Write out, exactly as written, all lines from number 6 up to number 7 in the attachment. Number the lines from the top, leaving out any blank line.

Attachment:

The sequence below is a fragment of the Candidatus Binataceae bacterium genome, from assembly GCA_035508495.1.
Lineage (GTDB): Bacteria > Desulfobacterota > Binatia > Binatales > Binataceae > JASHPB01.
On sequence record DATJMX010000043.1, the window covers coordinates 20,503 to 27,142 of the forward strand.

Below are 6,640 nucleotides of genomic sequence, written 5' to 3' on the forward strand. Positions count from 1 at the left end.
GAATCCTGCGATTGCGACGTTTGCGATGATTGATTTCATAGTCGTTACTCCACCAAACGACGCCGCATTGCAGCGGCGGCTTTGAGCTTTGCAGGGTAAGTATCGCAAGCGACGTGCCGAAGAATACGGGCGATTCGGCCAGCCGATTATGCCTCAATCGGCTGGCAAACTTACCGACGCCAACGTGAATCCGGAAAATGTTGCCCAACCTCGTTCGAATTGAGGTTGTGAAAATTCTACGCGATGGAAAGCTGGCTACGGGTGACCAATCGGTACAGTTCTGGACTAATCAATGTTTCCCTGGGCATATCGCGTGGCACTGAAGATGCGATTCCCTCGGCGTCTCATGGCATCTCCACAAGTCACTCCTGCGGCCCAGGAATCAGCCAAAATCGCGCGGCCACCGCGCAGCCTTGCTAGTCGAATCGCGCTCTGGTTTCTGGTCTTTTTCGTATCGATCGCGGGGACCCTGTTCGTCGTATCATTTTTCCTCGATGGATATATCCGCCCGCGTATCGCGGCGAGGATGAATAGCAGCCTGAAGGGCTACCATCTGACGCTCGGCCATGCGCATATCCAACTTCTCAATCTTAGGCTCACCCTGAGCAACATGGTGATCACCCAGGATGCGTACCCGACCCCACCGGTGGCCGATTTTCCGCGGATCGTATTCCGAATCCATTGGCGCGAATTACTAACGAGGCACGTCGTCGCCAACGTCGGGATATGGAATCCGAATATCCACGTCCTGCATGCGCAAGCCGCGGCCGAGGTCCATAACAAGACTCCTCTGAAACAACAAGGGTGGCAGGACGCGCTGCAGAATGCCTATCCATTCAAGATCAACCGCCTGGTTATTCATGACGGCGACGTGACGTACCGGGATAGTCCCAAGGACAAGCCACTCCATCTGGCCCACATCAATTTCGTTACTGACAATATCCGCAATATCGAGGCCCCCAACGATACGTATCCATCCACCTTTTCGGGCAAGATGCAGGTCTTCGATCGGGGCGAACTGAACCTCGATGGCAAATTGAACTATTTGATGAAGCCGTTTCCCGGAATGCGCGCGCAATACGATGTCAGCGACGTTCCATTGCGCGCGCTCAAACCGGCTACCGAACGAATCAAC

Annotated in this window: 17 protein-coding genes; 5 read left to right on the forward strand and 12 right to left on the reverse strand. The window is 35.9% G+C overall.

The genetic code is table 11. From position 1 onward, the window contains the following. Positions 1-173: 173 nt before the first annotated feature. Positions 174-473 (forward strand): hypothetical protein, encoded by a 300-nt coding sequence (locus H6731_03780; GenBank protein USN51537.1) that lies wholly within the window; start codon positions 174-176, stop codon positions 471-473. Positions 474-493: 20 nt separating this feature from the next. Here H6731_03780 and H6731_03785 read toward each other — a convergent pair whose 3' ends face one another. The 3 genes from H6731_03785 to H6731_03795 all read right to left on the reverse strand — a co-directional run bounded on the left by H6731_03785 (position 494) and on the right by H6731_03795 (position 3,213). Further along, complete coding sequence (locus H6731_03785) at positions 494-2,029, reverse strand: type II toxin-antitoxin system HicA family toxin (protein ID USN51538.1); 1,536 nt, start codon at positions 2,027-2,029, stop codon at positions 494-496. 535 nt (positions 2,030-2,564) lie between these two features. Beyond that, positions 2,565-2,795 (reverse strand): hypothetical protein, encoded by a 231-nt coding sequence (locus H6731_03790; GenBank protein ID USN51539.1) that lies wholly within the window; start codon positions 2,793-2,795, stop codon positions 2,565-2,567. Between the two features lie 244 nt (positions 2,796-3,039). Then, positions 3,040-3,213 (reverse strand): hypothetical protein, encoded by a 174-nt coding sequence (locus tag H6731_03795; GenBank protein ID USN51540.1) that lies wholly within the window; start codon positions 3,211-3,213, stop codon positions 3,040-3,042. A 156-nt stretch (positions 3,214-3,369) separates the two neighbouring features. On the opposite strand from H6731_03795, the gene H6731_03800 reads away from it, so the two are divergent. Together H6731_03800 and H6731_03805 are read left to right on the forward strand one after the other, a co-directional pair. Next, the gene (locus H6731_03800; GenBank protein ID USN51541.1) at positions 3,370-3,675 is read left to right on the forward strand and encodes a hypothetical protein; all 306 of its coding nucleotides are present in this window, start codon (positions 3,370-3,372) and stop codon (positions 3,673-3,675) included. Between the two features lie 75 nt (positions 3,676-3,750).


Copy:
Annotated in this window: 17 protein-coding genes; 5 read left to right on the forward strand and 12 right to left on the reverse strand. The window is 35.9% G+C overall.

The genetic code is table 11. From position 1 onward, the window contains the following. Positions 1-173: 173 nt before the first annotated feature. Positions 174-473 (forward strand): hypothetical protein, encoded by a 300-nt coding sequence (locus H6731_03780; GenBank protein USN51537.1) that lies wholly within the window; start codon positions 174-176, stop codon positions 471-473. Positions 474-493: 20 nt separating this feature from the next. Here H6731_03780 and H6731_03785 read toward each other — a convergent pair whose 3' ends face one another. The 3 genes from H6731_03785 to H6731_03795 all read right to left on the reverse strand — a co-directional run bounded on the left by H6731_03785 (position 494) and on the right by H6731_03795 (position 3,213). Further along, complete coding sequence (locus H6731_03785) at positions 494-2,029, reverse strand: type II toxin-antitoxin system HicA family toxin (protein ID USN51538.1); 1,536 nt, start codon at positions 2,027-2,029, stop codon at positions 494-496. 535 nt (positions 2,030-2,564) lie between these two features. Beyond that, positions 2,565-2,795 (reverse strand): hypothetical protein, encoded by a 231-nt coding sequence (locus H6731_03790; GenBank protein ID USN51539.1) that lies wholly within the window; start codon positions 2,793-2,795, stop codon positions 2,565-2,567. Between the two features lie 244 nt (positions 2,796-3,039). Then, positions 3,040-3,213 (reverse strand): hypothetical protein, encoded by a 174-nt coding sequence (locus tag H6731_03795; GenBank protein ID USN51540.1) that lies wholly within the window; start codon positions 3,211-3,213, stop codon positions 3,040-3,042. A 156-nt stretch (positions 3,214-3,369) separates the two neighbouring features. On the opposite strand from H6731_03795, the gene H6731_03800 reads away from it, so the two are divergent. Together H6731_03800 and H6731_03805 are read left to right on the forward strand one after the other, a co-directional pair. Next, the gene (locus H6731_03800; GenBank protein ID USN51541.1) at positions 3,370-3,675 is read left to right on the forward strand and encodes a hypothetical protein; all 306 of its coding nucleotides are present in this window, start codon (positions 3,370-3,372) and stop codon (positions 3,673-3,675) included. Between the two features lie 75 nt (positions 3,676-3,750).